What I do know is that the two side-hustles I’ve tried so far have been “meh” on the scale of terrible to great. Here they are, and here is why:

I don’t remember how I heard about “Influenster,” but I’m going to assume it was through Pinterest. That deep dark pit of scrolling for creative inspiration with no motivation to actually pursue said project(s). I friggin love Pinterest.

Influenster is, from what I can tell, a place where companies go to buy your thoughts, opinions, experiences, and Instagram pics with their products.

Pros: It’s kind of fun and creative to write product reviews – especially for things like cat treats. Seriously. You could write the review from the perspective of your cat and that would probably be totally fine with the powers that be.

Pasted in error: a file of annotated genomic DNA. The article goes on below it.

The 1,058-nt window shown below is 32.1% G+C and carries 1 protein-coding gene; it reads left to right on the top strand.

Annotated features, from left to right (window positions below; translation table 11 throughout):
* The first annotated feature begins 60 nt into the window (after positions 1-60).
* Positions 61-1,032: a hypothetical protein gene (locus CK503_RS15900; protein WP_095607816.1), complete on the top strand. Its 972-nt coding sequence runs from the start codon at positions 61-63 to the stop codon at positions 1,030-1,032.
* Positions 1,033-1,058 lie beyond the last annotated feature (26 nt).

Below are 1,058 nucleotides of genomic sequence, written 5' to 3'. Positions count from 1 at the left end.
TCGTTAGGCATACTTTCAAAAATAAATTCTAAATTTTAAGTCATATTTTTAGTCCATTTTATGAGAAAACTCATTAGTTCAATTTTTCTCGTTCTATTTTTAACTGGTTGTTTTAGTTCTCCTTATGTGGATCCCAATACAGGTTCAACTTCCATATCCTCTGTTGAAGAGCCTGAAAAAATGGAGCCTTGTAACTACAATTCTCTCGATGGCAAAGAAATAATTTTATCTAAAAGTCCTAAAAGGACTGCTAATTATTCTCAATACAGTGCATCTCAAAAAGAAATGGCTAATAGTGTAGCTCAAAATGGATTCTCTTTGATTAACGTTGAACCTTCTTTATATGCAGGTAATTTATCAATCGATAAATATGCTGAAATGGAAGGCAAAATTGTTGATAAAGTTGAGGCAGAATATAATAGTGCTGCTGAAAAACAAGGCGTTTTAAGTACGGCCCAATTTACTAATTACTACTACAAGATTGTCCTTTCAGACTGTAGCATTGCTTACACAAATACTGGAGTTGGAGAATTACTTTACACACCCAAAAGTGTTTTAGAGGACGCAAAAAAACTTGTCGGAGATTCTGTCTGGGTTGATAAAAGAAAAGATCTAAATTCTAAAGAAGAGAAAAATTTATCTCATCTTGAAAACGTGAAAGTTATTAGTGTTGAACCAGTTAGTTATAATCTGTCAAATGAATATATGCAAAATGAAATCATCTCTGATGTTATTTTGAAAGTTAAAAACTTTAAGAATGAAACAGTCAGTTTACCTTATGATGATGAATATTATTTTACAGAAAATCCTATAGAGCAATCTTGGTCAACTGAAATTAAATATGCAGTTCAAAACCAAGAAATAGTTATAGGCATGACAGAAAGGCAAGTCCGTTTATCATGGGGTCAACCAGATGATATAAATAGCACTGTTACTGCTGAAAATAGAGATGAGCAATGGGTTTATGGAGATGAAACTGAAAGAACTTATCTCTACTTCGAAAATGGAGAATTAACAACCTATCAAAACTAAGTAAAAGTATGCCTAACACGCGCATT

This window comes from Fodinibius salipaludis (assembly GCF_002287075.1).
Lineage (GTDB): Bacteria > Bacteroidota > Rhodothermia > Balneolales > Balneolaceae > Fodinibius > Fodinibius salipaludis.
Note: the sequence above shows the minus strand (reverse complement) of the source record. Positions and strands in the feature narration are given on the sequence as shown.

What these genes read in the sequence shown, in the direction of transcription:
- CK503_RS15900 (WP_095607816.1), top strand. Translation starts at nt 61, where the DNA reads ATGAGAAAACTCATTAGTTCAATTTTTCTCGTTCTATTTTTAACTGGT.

Another pro? Sometimes they will send you free stuff – sometimes. I received a box a few weeks ago with a shampoo, conditioner, chocolates, and facial moisturizer. The chocolate was definitely the highlight for me, personally. Unfortunately, I ate it before I remembered to take any aesthetically pleasing Insta-worth shots of the in-tact packaging or, for that matter, the nutty caramel-y chocolate bits inside. 

Cons: You usually don’t get anything for your creative juices. I wrote my review of cat treats and you know what, I got shampoo. 

Secret confession time – I don’t use shampoo. I wash my hair with a conditioner. It’s called “co-washing” and it’s great. I love it.